We heard your questions about the Rock and Roll Hall of Fame, compiled the most frequently asked ones, and created this Rock Hall FAQ just for you. Here we go:
Q: Who will be inducted in the Class of 2016?
A: Cheap Trick, Chicago, Deep Purple, N.W.A. and Steve Miller (all in the Performer Category) and Bert Berns (Nonperformer Category receiving the Ahmet Ertegun Award for Lifetime Achievement). This year’s group of Inductees includes three artists (Chicago, Cheap Trick and Steve Miller) who were on the ballot for the first time and a number of artists who’ve been discussed and deliberated for a number of years. Learn more about this year's class on the Rock and Roll Hall of Fame Inductee page!
Q: Where and when will the 2016 Induction Ceremony be held?
A: Friday, April 8, 2016 at the Barclays Center in Brooklyn, New York. Barclays also hosted the event in 2014.
Q: When will tickets go on-sale to the public?
A: Tickets will go on sale to the public beginning February 5 at 9 a.m. EST via ticketmaster.com.
Q: Has the Hall of Fame Induction Ceremony always been open to the ...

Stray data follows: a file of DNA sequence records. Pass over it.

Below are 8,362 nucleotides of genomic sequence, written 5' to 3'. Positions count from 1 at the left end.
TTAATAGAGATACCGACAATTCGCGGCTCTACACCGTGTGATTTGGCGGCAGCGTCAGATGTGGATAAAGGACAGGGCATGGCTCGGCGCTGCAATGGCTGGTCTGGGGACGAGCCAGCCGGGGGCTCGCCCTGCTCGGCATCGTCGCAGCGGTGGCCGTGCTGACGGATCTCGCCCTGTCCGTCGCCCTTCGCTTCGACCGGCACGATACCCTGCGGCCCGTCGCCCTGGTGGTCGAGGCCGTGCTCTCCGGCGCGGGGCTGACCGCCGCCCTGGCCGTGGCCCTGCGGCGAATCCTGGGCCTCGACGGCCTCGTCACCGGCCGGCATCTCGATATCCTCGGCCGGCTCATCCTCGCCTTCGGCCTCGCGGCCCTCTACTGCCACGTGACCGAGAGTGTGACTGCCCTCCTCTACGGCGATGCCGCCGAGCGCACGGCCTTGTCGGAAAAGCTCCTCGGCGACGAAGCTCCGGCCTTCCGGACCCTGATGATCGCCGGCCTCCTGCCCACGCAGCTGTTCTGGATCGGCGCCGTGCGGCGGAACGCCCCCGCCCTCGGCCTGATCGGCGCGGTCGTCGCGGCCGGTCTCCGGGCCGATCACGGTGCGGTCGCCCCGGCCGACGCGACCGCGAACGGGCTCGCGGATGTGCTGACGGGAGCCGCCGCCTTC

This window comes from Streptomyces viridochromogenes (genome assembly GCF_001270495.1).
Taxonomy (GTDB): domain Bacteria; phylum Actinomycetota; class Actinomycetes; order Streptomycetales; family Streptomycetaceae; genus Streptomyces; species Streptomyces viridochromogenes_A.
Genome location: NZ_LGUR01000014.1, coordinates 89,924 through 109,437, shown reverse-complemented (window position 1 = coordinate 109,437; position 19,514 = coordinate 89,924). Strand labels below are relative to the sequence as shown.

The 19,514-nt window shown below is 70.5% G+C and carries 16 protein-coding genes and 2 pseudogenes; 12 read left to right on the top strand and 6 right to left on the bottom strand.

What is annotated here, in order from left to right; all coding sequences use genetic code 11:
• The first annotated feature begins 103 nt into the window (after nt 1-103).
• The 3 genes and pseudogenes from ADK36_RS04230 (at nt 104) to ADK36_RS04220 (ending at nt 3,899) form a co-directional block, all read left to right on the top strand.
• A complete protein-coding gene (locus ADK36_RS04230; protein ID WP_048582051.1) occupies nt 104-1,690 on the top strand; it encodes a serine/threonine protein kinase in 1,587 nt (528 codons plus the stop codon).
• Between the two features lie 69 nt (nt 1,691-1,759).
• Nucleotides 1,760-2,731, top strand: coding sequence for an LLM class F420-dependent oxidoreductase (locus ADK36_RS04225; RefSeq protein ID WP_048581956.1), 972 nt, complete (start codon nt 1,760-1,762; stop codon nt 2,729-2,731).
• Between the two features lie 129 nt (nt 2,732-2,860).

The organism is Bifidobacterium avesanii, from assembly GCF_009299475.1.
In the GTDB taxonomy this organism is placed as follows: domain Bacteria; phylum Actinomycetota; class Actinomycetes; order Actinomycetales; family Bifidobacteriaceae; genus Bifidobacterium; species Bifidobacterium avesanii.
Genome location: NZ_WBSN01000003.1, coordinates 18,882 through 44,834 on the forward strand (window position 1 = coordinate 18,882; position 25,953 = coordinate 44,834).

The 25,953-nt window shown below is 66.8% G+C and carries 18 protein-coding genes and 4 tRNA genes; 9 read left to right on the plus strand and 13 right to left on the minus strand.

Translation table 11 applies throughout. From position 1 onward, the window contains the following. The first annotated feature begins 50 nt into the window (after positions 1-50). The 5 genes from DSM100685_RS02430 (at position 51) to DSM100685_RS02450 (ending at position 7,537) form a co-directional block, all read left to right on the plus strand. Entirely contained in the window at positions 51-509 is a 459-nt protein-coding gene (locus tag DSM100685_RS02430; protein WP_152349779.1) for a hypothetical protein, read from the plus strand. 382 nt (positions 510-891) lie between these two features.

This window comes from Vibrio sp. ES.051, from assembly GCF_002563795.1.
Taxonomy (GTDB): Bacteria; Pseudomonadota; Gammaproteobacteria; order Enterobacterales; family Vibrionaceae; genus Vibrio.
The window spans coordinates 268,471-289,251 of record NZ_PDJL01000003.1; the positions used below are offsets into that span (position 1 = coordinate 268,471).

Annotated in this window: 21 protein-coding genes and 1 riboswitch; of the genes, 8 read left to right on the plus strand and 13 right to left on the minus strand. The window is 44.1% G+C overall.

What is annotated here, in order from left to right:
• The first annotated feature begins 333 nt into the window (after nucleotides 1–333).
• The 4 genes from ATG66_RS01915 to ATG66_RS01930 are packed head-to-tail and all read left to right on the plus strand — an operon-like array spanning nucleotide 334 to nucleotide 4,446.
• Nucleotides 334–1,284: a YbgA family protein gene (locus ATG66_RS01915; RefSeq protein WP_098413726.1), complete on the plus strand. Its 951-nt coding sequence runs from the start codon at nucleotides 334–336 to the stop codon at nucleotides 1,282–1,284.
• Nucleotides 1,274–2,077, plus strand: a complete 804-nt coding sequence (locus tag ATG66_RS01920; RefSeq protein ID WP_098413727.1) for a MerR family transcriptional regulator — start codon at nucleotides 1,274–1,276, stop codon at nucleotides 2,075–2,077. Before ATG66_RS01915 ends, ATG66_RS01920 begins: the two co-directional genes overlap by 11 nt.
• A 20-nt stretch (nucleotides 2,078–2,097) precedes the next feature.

On Monday, October 8, 2012, the Rock and Roll Hall of Fame and Museum in Cleveland, Ohio, welcomed its 9-millionth visitor since opening its doors on September 2, 1995. Lucky visitor Judy Herlihy from Rochester, New York, arrived to great fanfare when she entered the Museum at 11:30 am, as 500 balloons fell to the tune of Ian Hunter's "Cleveland Rocks," and a cheering crowd of Rock and Roll Hall of Fame and Museum staff provided a rousing welcome. As the nine-millionth visitor, Herlihy received a lifetime membership to the Rock and Roll Hall of Fame and Museum, a VIP vault tour, dinner for her and three guests at the Hard Rock Café in Cleveland, a SiriusXM Edge Radio with vehicle kit and free three-month subscription to XM Premier, and a Rock and Roll Hall of Fame and Museum 25th Anniversary merchandise package.
An avid music fan, the recently retired Herlihy spent the summer attending numerous concerts in the area. Herlihy, who had never visited Cleveland before, put touring the Rock and Roll Hall of Fame and Museum at the top of her list: “I just had to come to the Rock and Roll Hall of Fame ...
As the world's only museum devoted to rock and roll – the foremost cultural movement of our time – we're committed to engaging fans from around the world, both in and outside the Museum. The Rock and Roll Hall of Fame's website, social media and e-newsletter keep you connected with all the latest from the world of rock and roll, so we want to hear from you to let us know how we're doing and to better understand the Rock Hall online community. (pictured: Muddy Waters' 1958 Fender Telecaster)
Below are links to two surveys about your online needs and experiences with our e-newsletter and social media sites. We encourage you to take the survey(s) that best applies to you.